Fwd: Large TNO occultation possible in Americas Feb. 10/11
- Begin forwarded message:
> From: David Dunham <dunham@...>[Non-text portions of this message have been removed]
> Date: February 5, 2008 11:45:17 PM MST
> Subject: Large TNO occultation possible in Americas Feb. 10/11
> Observers throughout the Americas, and even westernmost Europe,
> have a chance to observe an occultation of an 11.3-mag. star in
> Gemini by the large (maybe even 1000 km) distant trans-Neptunian
> object (TNO) 20000 Varuna on Sunday night, Feb. 10/11. Observers in
> South America are especially encouraged to try to observe this
> event since they have the highest probability for an occultation.
> The nominal path misses the Earth to the south, but the real
> uncertainties in the prediction are hard to access, as Steve
> Preston notes, so there is a chance for an event even in North
> America. Occultations of stars this bright by such large TNO's
> are quite rare, and so far, none beyond Pluto/Charon have been
> observed. Even if an occultation by Varuna doesn't occur, there
> could be an occultation by a possible satellite of Varuna.
> The closest approach time is 4:26 UT of Feb. 11 UT in South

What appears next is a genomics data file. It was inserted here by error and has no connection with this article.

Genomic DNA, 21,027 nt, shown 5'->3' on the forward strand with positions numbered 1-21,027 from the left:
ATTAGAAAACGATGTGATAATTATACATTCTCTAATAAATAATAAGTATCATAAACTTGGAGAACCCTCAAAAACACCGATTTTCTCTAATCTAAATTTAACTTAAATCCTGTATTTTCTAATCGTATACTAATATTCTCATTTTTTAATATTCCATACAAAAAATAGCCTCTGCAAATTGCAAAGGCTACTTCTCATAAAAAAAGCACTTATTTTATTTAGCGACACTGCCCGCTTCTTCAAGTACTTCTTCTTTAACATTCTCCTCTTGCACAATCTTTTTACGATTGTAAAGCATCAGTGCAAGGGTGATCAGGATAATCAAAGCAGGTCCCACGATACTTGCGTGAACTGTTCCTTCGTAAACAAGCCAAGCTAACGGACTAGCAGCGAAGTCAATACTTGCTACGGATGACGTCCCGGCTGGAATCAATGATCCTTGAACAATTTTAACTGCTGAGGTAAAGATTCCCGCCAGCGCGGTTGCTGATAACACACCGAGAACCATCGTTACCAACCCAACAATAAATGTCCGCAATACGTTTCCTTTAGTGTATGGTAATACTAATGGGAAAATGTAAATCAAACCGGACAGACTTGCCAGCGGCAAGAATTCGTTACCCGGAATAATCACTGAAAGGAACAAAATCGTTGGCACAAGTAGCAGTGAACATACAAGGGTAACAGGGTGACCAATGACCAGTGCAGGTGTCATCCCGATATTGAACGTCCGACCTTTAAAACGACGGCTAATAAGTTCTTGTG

> America, and about 4:30 UT in North America. The formal
> 1-sigma uncertainty in the time is about 5 min., but you should
> be prepared for at least a 3-sigma event; I would recommend
> monitoring/recording the star for at least 20 min. before and
> after the predicted time for your station. If an occultation
> occurs, there will be a 9-mag. drop lasting about 43 seconds
> for a central event. The star to be occulted is TYC 1913-00670-1
> at J2000 RA 7h 18m 50.1s, Dec +25 deg. 43' 19", 2.5 deg. s.s.w.
> of 5th-mag. iota Geminorum and 1.3 deg. w.n.w. of 6th-mag.
> 57 Geminorum. Detailed finder charts of different scales are
> on Steve Preston's Web site for the event at
> http://www.asteroidoccultation.com/2008_02/0211_20000_16750.htm ;
> it also has a view of the Earth as seen from Varuna that can
> be used to estimate your time of closest approach, and altitude
> above your horizon.
> Please spread word of this event; good luck with your observation!
> David Dunham, IOTA
>> ...occultation of an 11.3-mag. star...This star is somewhat fainter than this. The TASS MkIV data shows
V = 11.94 +/- 0.04. The Carlsberg meridian circle catalogue gives
Sloan r' = 11.74. The ASAS-3 database shows mean V = 11.91 +/- 0.05,
consistent with the TASS mean value (n=15 observations for TASS versus
n=11 for ASAS-3).